NBI ensures that it makes and retains key suppliers in order to continue providing its client base with its human plasma-derived medicinal products. Due to the company’s unique place in the industry and the continent, strong and reliable supplier partnerships are vital to this continuation.
“We have strong relationships with our existing suppliers in this regard,” Singh says. “These are critical when it comes to securing materials and adding revenue streams to the business.
“NBI also has been involved with programmes that work with blood services in various countries across Africa, working alongside them to secure high quality plasma to help enhance and meet quality standards that provide accreditation for industry use. We generally try and collaborate as much as possible to secure plasma and supply partners.”
MOVING FORWARD IN HEALTHCARE
Since its inception, NBI has traditionally been a product-oriented company. But moving forward, NBI is taking the opportunity to offer its clients a new range of services to best help those who need it.
“We have a whole new suite of service offerings that we are going to launch soon,” Singh elaborates. “These new services present a huge opportunity for us, both in terms of the expertise we can deliver but also in supporting the local and international pharmaceutical companies that are in search of such service providers.”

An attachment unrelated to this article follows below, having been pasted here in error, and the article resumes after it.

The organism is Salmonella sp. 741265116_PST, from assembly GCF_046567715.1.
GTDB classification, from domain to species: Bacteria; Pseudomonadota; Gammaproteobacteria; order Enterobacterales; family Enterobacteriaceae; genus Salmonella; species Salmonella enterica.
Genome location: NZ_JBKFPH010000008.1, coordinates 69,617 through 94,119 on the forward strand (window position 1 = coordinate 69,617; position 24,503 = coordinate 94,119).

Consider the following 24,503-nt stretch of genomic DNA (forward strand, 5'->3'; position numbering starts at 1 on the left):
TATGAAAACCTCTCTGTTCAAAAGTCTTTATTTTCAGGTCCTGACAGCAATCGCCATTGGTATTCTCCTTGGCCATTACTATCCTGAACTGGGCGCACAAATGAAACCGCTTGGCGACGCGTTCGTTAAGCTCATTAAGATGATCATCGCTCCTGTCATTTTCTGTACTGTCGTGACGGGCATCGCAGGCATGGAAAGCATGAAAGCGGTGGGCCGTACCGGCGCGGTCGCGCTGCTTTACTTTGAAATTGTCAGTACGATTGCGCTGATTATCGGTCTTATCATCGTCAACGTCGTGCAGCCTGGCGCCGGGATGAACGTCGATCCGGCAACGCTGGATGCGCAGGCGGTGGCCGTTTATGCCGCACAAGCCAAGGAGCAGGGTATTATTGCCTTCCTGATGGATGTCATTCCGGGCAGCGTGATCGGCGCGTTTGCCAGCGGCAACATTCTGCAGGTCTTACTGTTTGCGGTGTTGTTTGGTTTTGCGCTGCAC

NBI is aiming to introduce a multitude of different offers, from contract manufacturing and biotech services to sales and marketing, enabling the company to provide its clients with a greater calibre of options.
“Contract manufacturing will regard sterile products that have seen a rather high demand, especially among corporate clients,” Singh informs us. “Our suite of biotech services that we are able to offer includes custom antibody creation and manufacture.
“We are also hoping to add value to our clients through our strong sales and marketing presence. This will additionally consist of a greater focus on partnerships and promotional products in South Africa through the division. NBI works with many different medical groups and so we will be able to offer sales and marketing support to these people.”
These expansion plans will bring great value to NBI’s patients both in South Africa and globally, with a focus on a number of areas such as introducing new products and the growth of supply for existing products; an aim that aligns with the company’s three-to-five-year goal of bettering the health of patients internationally.